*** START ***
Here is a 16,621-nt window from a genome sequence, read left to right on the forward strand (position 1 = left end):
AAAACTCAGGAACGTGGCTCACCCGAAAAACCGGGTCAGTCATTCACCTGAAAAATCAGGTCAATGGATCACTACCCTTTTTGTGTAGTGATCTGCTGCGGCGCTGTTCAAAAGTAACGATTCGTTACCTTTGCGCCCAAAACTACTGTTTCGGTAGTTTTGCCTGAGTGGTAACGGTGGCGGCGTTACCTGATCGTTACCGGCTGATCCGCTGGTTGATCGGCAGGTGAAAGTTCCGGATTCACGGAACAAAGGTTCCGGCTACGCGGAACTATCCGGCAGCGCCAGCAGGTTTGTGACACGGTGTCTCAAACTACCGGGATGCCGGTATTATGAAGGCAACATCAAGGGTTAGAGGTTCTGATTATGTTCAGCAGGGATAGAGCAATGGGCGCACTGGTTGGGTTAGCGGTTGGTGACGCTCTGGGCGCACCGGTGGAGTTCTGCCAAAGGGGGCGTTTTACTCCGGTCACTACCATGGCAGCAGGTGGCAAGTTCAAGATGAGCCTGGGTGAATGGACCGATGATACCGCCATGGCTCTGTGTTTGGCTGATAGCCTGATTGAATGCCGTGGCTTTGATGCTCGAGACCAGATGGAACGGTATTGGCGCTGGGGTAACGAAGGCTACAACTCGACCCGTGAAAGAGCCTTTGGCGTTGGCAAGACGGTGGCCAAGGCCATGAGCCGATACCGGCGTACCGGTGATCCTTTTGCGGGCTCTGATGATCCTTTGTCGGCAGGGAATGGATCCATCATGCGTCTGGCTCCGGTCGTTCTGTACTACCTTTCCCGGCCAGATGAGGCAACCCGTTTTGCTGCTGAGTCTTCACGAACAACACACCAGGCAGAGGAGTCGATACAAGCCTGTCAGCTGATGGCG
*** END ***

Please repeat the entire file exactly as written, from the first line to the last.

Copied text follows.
Here is a 16,621-nt window from a genome sequence, read left to right on the forward strand (position 1 = left end):
AAAACTCAGGAACGTGGCTCACCCGAAAAACCGGGTCAGTCATTCACCTGAAAAATCAGGTCAATGGATCACTACCCTTTTTGTGTAGTGATCTGCTGCGGCGCTGTTCAAAAGTAACGATTCGTTACCTTTGCGCCCAAAACTACTGTTTCGGTAGTTTTGCCTGAGTGGTAACGGTGGCGGCGTTACCTGATCGTTACCGGCTGATCCGCTGGTTGATCGGCAGGTGAAAGTTCCGGATTCACGGAACAAAGGTTCCGGCTACGCGGAACTATCCGGCAGCGCCAGCAGGTTTGTGACACGGTGTCTCAAACTACCGGGATGCCGGTATTATGAAGGCAACATCAAGGGTTAGAGGTTCTGATTATGTTCAGCAGGGATAGAGCAATGGGCGCACTGGTTGGGTTAGCGGTTGGTGACGCTCTGGGCGCACCGGTGGAGTTCTGCCAAAGGGGGCGTTTTACTCCGGTCACTACCATGGCAGCAGGTGGCAAGTTCAAGATGAGCCTGGGTGAATGGACCGATGATACCGCCATGGCTCTGTGTTTGGCTGATAGCCTGATTGAATGCCGTGGCTTTGATGCTCGAGACCAGATGGAACGGTATTGGCGCTGGGGTAACGAAGGCTACAACTCGACCCGTGAAAGAGCCTTTGGCGTTGGCAAGACGGTGGCCAAGGCCATGAGCCGATACCGGCGTACCGGTGATCCTTTTGCGGGCTCTGATGATCCTTTGTCGGCAGGGAATGGATCCATCATGCGTCTGGCTCCGGTCGTTCTGTACTACCTTTCCCGGCCAGATGAGGCAACCCGTTTTGCTGCTGAGTCTTCACGAACAACACACCAGGCAGAGGAGTCGATACAAGCCTGTCAGCTGATGGCG